The military situation in Ukraine: why did Moscow fail to impose air superiority?

War in Ukraine, why Moscow failed to impose air superiority? The modest activity in the skies by the Russians allowed Turkish-made fighters and drones in the hands of the Ukrainians to strike at troop concentrations. Many aircraft shot down. But the General Staff is fixing the shot

The director of the Central Intelligence Agency, William Burns, said in front of Congress: Putin expected it to be over in two days. It may be the correct analysis, but also a way to emphasize the – initial – problems encountered in the special operation. That’s what the leader called it, as if the soldiers were policemen sent to arrest Zelensky. Now, however, that the Kremlin is pushing its roll, Washington has been very clear on do not underestimate the overwhelming power of Moscow
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Less clear why Russia, after two weeks, failed to acquire air superiority. The British have often reiterated this in daily communiques, almost as if to mock the Tsar. The more cautious Americans have warned that everything can change quickly, that the Russian General Staff is fixing the shot. in fact, the presence of a greater number of aircraft in Belarus was reported, as well as a possible mobilization of resources to recover ground.

The modest activity in the skies by the Russians allowed the fighters and especially the Turkish-made Tb2 drones in the hands of the Ukrainians to hit troop concentrations. The reduced presence of attack helicopters then made the missions of the resistant nuclei less risky. The commandos and reservists were able engage the tanks and logistics vehicles and then regain safety positions.

For these favorable conditions, the Ukrainians shot down numerous enemy aircraft: Kiev Ministry of Defense claims to have destroyed 48 planes and 80 helicopters. These are very high and unverifiable numbers, inflated by propaganda, but British analysts have found confirmation of at least 20 jets and helicopters hit. Aircraft aside, the Pentagon reports that the Russians may have lost between 4 and 10 percent of the deployed vehicles. The presence of missile batteries – S300, Buk, Osa, Tor – forced the Russian pilots to lower altitudes and this exposed to the launch of portable Stinger-type missiles (together with the Strela), who shoot themselves in the shoulder and which proved insidious in the hands of the mujaheedin already during the Soviet campaign in Afghanistan: at the time they managed to shoot down over 300 helicopters and 100 Moscow jets.

Experts have provided many interpretations, each offered a piece, but one is always missing to complete the mosaic. These are some of the aspects mentioned, not definitive.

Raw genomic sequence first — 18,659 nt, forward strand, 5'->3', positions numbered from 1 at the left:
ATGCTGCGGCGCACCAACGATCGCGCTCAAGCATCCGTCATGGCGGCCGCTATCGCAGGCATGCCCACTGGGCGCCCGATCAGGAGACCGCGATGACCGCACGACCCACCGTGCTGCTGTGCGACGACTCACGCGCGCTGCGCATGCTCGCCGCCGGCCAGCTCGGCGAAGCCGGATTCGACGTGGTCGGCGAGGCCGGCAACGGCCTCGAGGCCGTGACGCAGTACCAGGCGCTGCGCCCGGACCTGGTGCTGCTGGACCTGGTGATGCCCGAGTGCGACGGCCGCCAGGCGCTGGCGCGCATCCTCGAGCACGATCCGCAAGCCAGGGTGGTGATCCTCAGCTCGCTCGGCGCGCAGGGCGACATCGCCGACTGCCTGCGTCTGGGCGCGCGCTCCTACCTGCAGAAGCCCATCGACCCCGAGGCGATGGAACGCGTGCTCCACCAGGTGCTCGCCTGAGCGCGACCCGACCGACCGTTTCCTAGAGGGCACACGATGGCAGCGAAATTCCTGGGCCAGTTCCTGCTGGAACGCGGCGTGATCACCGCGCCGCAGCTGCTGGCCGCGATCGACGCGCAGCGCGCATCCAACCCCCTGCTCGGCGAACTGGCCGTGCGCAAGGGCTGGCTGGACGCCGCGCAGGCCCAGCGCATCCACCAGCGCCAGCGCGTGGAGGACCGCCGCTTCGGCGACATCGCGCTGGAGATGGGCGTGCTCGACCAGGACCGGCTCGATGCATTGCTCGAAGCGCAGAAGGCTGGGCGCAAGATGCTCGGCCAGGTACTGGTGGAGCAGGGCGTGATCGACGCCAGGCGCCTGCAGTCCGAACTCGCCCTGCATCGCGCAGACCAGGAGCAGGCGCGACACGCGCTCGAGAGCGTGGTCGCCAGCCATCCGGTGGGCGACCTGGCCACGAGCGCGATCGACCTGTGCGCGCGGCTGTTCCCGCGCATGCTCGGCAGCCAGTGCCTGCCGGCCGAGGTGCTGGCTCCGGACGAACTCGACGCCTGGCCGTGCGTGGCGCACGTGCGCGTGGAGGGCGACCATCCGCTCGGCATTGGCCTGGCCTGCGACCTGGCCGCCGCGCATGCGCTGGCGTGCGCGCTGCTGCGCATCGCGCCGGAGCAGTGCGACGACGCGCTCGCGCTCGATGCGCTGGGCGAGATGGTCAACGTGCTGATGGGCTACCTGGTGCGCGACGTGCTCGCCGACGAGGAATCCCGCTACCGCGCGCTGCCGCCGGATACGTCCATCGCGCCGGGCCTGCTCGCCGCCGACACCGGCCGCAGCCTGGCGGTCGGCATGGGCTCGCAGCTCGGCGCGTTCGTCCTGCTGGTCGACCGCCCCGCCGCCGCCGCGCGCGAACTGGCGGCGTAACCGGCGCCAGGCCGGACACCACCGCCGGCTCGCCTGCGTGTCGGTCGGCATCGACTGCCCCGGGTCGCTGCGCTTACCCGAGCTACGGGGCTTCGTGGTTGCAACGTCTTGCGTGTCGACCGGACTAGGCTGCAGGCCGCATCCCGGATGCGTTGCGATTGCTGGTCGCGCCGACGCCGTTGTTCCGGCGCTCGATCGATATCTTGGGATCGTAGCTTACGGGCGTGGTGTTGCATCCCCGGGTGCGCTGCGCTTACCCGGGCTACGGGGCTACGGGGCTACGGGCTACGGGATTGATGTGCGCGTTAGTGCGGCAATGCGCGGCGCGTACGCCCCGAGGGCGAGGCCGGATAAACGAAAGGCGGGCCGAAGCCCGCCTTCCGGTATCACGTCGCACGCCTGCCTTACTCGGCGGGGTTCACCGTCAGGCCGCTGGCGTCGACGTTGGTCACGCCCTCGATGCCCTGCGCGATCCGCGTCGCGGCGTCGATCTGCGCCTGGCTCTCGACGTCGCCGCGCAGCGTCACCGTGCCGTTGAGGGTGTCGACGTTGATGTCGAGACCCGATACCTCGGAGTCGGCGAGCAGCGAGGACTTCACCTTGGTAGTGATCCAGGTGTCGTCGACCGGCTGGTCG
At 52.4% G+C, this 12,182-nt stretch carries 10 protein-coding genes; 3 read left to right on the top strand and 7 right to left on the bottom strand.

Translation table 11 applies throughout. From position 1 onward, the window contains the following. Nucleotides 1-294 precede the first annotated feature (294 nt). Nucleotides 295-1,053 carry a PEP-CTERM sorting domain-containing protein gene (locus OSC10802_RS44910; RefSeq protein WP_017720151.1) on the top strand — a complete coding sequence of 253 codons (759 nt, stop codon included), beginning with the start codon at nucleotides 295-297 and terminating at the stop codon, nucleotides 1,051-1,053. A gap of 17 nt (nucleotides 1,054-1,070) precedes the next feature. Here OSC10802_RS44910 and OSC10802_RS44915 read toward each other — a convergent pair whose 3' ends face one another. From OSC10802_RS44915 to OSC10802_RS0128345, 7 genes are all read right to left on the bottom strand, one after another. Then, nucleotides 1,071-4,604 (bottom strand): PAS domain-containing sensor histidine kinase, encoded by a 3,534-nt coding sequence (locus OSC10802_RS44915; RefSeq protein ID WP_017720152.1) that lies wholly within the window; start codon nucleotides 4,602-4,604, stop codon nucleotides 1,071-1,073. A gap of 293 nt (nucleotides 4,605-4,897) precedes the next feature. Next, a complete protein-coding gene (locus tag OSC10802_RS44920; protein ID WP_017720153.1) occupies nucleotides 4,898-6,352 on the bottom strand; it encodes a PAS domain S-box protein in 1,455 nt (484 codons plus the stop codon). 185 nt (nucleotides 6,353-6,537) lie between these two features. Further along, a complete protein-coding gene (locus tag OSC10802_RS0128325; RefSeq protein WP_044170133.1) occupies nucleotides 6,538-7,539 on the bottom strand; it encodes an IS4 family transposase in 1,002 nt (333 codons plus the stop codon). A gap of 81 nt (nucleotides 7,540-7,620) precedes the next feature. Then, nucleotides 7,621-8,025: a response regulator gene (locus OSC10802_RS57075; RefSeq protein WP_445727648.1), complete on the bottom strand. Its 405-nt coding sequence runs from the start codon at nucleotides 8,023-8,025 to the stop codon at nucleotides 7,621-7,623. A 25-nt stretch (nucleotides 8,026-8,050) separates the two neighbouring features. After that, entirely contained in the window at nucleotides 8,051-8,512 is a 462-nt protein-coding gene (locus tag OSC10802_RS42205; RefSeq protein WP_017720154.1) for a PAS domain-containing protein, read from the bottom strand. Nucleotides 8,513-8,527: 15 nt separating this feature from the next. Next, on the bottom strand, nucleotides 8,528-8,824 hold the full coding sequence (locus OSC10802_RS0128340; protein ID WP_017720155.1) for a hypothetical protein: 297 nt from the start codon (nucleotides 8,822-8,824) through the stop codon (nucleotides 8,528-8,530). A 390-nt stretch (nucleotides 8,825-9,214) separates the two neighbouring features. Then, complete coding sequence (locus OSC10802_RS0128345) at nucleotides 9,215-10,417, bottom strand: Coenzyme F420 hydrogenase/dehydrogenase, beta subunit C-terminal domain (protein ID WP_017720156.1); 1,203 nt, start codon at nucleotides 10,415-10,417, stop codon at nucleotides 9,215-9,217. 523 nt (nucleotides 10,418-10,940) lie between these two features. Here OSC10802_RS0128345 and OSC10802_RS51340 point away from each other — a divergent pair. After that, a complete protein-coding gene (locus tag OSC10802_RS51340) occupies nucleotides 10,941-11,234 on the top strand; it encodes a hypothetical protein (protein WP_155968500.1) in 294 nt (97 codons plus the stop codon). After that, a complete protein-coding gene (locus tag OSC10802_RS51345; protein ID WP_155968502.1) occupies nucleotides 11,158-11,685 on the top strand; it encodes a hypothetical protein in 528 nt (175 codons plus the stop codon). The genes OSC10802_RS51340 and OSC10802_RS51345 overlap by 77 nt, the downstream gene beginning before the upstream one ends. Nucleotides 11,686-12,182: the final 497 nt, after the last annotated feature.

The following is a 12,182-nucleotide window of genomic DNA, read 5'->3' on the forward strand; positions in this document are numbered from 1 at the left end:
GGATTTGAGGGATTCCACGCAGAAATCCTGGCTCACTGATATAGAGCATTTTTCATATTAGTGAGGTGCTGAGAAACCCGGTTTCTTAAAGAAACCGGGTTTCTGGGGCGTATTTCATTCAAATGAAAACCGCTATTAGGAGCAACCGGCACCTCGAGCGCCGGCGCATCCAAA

1) Poor preparation to conduct massive activities, with a large number of means. In Syria, for example, they have always operated with small teams.

2) Little ground-to-air integrationthat is a low coordination.

3) Reduced equipment of precision bombs (up to a certain point).

4) Minor training of the crews compared to their NATO colleagues.

5) Fears of friendly fire, that is, to fire on their own planes. occurred during the conflict in Georgia in 2008, there was a sensational episode in the Syrian theater with the destruction of an electronic reconnaissance in the middle of an Israeli raid. However it can happen.

6) The General Staff, in the first phase of the war, has launched limited raids against radars, tracks, batteries and therefore did not decapitate the adversary device. Did he think it was unnecessary? A glaring flaw in planning? According to some intelligence sources, the Ukrainian army was able to disperse its equipment, making it difficult to identify: for this reason the anti-aircraft defense of Kiev remained active.

remember that we are still in phase one of the conflict. The generals have reorganized the ranks to get out of the quagmire – in a real sense – and now they are preparing to further pursue their opponents by land with all the potential available. Analysts are convinced that the same dynamic will occur in airspace. In fact, there have been bombings in the western part of Ukraine – the most important rear for the resistance, where Western weapons come from – and radar planes have appeared in a Belarusian airport: a fundamental component for coordinating a large number of aircraft. Movements spied on by experts who have access to satellite images and especially by large surveillance apparatus that NATO has been creating for weeks along the entire border line, from the extreme tip of Europe to the Black Sea.


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